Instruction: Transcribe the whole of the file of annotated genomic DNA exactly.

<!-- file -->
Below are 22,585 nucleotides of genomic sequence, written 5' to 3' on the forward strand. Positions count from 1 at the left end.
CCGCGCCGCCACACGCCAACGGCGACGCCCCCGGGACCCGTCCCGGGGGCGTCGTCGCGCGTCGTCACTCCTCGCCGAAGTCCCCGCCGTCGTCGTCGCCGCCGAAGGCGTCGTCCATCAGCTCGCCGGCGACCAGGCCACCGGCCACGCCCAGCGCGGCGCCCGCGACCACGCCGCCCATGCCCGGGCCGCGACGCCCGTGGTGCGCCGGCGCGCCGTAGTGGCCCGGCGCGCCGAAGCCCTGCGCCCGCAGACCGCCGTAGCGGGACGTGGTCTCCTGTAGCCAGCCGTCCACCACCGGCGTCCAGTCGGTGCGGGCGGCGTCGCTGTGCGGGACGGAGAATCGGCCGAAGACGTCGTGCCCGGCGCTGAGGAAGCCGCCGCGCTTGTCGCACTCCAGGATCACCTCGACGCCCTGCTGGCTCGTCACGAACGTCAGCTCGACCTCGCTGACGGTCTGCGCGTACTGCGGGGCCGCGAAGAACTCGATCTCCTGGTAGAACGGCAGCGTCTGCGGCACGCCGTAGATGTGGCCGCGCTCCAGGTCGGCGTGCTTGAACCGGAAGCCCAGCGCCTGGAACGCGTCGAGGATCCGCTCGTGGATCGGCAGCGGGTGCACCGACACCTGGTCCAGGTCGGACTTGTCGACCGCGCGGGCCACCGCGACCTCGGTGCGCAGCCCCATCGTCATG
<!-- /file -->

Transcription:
Below are 22,585 nucleotides of genomic sequence, written 5' to 3' on the forward strand. Positions count from 1 at the left end.
CCGCGCCGCCACACGCCAACGGCGACGCCCCCGGGACCCGTCCCGGGGGCGTCGTCGCGCGTCGTCACTCCTCGCCGAAGTCCCCGCCGTCGTCGTCGCCGCCGAAGGCGTCGTCCATCAGCTCGCCGGCGACCAGGCCACCGGCCACGCCCAGCGCGGCGCCCGCGACCACGCCGCCCATGCCCGGGCCGCGACGCCCGTGGTGCGCCGGCGCGCCGTAGTGGCCCGGCGCGCCGAAGCCCTGCGCCCGCAGACCGCCGTAGCGGGACGTGGTCTCCTGTAGCCAGCCGTCCACCACCGGCGTCCAGTCGGTGCGGGCGGCGTCGCTGTGCGGGACGGAGAATCGGCCGAAGACGTCGTGCCCGGCGCTGAGGAAGCCGCCGCGCTTGTCGCACTCCAGGATCACCTCGACGCCCTGCTGGCTCGTCACGAACGTCAGCTCGACCTCGCTGACGGTCTGCGCGTACTGCGGGGCCGCGAAGAACTCGATCTCCTGGTAGAACGGCAGCGTCTGCGGCACGCCGTAGATGTGGCCGCGCTCCAGGTCGGCGTGCTTGAACCGGAAGCCCAGCGCCTGGAACGCGTCGAGGATCCGCTCGTGGATCGGCAGCGGGTGCACCGACACCTGGTCCAGGTCGGACTTGTCGACCGCGCGGGCCACCGCGACCTCGGTGCGCAGCCCCATCGTCATG